Belting out trucking’s voice

James Jailett | June 06, 2012

Ask Lindsay

Date: June 12 at 9 p.m. EDT


YouTube Direkt


Special thanks to our sponsor

Celebrity Series


Lindsay Lawler’s tunes resonate through the industry and beyond

Country music singer Lindsay Lawler says she waves at every truck she and her crew pass along highways and stops traveling nationwide for their mostly trucking-oriented shows and gigs. She’s even looking for a truck for herself, so she and her band can move about self-contained and be able to pop out a stage wherever they feel there’s a crowd that warrants a show.

Lindsay Lawler“That’s the next order of business,” she says. “If we were self-contained, we could just stop to play a show at truckstops or stop anywhere on a whim and put on a show.”

She first took a shine to the trucking industry — and drivers, specifically — after landing a gig at The Great American Trucking Show in Dallas a few years ago.

“I still play in Nashville, but I found a home in the trucking industry,” she says, adding drivers and musicians have much in common: “We leave our families and stay on the road, and that’s our job,” she says.

With empathy came even greater appreciation, Lawler says, “and I really started making a connection with who truck drivers are and where their heads and hearts are. It’s such a loyal industry with just good ol’ American values.”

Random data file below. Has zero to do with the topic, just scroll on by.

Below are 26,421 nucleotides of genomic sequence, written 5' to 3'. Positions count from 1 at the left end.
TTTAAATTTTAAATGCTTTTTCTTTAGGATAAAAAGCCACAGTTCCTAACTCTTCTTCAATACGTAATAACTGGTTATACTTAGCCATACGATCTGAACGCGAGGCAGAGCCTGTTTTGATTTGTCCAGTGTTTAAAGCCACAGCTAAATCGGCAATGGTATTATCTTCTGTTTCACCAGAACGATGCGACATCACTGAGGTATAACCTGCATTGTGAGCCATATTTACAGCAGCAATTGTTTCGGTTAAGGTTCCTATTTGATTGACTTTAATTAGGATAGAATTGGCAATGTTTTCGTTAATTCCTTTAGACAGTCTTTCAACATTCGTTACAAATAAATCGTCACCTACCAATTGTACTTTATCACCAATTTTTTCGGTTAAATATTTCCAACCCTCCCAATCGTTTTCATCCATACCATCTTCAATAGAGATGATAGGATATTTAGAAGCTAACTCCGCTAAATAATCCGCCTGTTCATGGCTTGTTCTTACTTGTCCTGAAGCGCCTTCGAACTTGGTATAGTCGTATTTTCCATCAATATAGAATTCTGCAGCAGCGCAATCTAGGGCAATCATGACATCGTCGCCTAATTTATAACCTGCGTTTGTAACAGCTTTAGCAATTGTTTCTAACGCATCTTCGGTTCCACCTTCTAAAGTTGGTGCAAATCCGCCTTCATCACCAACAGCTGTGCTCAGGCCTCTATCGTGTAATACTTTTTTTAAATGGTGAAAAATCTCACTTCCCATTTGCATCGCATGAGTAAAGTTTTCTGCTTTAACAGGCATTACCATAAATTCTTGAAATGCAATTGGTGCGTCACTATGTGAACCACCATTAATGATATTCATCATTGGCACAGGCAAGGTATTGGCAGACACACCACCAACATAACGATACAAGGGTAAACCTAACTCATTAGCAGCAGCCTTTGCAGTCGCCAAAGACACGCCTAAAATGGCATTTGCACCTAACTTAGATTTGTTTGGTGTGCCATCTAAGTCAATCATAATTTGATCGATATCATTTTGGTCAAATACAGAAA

It’s helped her songwriting blossom, too, she says. Her goal when writing new music is to create something made for trucking and about trucking but that also resonates outside the industry.




Lindsay Lawler has two albums available on iTunes, the most recent of which is a five-track EP that features “For the Long Haul,” “He Loves the Road,” “Bandwagon,” “Highway Angel” and “Train Wreck.” This is the cover photo of her “For the Long Haul” album.




On her most recent album, “The Long Haul,” the title track works as both a general “female empowerment song,” Lawler says, and a theme for women in the industry (and for Women in Trucking, of which Lawler is a member). “Female drivers know it’s written for them. It’s kind of a powerful female anthem, hopefully,” she says.

The other is a duet she named “He Loves the Road,” written for outgoing TCA Chairman Gary Salisbury. It tells the story of Salisbury and his wife and riffs on “the struggle of having a love affair with the road,” Lawler says.

More About: strives to maintain an open forum for reader opinions. Click here to read our comment policy.